The U.S. Centers for Disease Control released some welcome news recently: Americans are living a tiny bit longer. In 2018, U.S. life expectancy inched up about a month, from 78.6 to 78.7 years.
The White House credited “President Trump, first lady Melania Trump, and really the entire administration” for the increase, the first since 2014.
In fact, the modest uptick owes next to nothing to the Trump administration. Americans are living slightly longer, a Washington Post analysis points out, “despite the Trump administration’s health-care policies.”
From day one in office, the Trump team has worked to undermine the federal programs expanding access to addiction treatment, even as overdoses have been the single most deadly driver of America’s recent — and unprecedented — life-expectancy declines.
Thankfully, legal challenges and regulatory changes have narrowed Big Pharma’s capacity to addict struggling Americans. Overdose deaths dropped 4.1 percent in 2018.
Can we now stop worrying?
Only at our peril. Even with the 2018 uptick, American lives last no longer on average today than they did back in 2010. In effect, we’ve gone a decade without any appreciable increase in life expectancy.
Think about that for a moment. Over recent years, we’ve seen major breakthroughs in cancer treatment. We’ve seen more and more Americans paying close attention to their daily choices. Yet Americans, on the whole, are living no longer.
The even more troubling reality: Americans live nowhere near as long as people elsewhere in the developed world. A new study from the Commonwealth Fund shows that U.S. life expectancy lags significantly behind Germany, Britain, Canada, Australia, France, the Netherlands, New Zealand, Norway, Sweden, and Switzerland’s.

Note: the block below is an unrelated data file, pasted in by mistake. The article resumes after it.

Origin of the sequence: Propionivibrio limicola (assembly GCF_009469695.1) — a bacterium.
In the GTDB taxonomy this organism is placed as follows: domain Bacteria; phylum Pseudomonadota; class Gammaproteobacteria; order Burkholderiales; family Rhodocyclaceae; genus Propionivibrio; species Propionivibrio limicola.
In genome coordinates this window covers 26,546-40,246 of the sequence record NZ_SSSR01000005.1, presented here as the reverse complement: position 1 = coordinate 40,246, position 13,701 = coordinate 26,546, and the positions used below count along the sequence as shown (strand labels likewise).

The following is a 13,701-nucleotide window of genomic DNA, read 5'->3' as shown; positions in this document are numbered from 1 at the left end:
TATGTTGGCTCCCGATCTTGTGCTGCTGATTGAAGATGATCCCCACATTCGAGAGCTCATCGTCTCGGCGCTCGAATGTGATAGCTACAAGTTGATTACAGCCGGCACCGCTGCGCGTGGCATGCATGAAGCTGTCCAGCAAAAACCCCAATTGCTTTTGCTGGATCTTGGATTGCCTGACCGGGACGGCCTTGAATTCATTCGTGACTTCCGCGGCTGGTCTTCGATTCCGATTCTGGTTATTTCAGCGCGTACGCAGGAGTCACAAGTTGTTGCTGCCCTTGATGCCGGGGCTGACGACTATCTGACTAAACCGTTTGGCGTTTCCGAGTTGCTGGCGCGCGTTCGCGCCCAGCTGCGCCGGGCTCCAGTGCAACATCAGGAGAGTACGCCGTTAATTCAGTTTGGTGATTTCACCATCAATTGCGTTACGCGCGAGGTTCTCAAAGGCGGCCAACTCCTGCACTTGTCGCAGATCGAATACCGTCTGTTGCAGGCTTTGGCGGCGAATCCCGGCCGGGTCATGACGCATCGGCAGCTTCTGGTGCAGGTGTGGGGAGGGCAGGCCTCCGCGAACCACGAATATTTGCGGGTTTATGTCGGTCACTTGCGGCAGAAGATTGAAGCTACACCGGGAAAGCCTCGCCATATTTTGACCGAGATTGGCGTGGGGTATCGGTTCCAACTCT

All these nations, to add insult to injury, spend significantly less on health care than us. “We live sicker and die younger than our counterparts around the world,” notes Roosa Tikkanen, a Commonwealth Fund research associate. “We can do better.”
Why aren’t we doing better?
In recent years, analysts have pointed the finger at what economists Angus Deaton and Anne Case call “deaths of despair,” everything from drug overdoses to suicides. In 2017 alone, they note, Americans experienced 158,000 deaths of despair — “the equivalent of three fully loaded Boeing 737 MAX jets falling out of the sky every day for a year.”
Deaton and Case link these deals to the “falling wages and “dearth of good jobs” in an age of rising inequality. But not just struggling working families have suffered. American middle-income families overall have shorter, less healthy lives than their middle-income counterparts in other developed nations.
Inequality itself seems to be a killer.
Most of us can understand how sheer poverty can adversely affect health. But how can higher levels of economic inequality affect the health of people with middle incomes? Many epidemiologists see stress as the prime villain.
“The more unequal the society, the more people feel anxiety about status and how they are seen and judged,” British epidemiologists Richard Wilkinson and Kate Pickett explain. “These effects are seen across all income groups — from the poorest to the richest tenth of the population.”
Greater inequality, greater anxiety, greater stress. That stress pounds daily on our immune systems, leaving us ever weaker and more susceptible to disease, ever more despairing and addicted to whatever may bring us momentary relief — from drugs to booze to junk food.
In the middle of the 20th century, the developed world had no huge life expectancy gap between the United States and its peer nations. Yet we’ve become the world’s most unequal major developed nation. And the more unequal we become, the further behind we fall in life expectancy.
That leaves us with a simple prescription for longer life: If we Americans want to have a healthier society, a healthier distribution of income and wealth.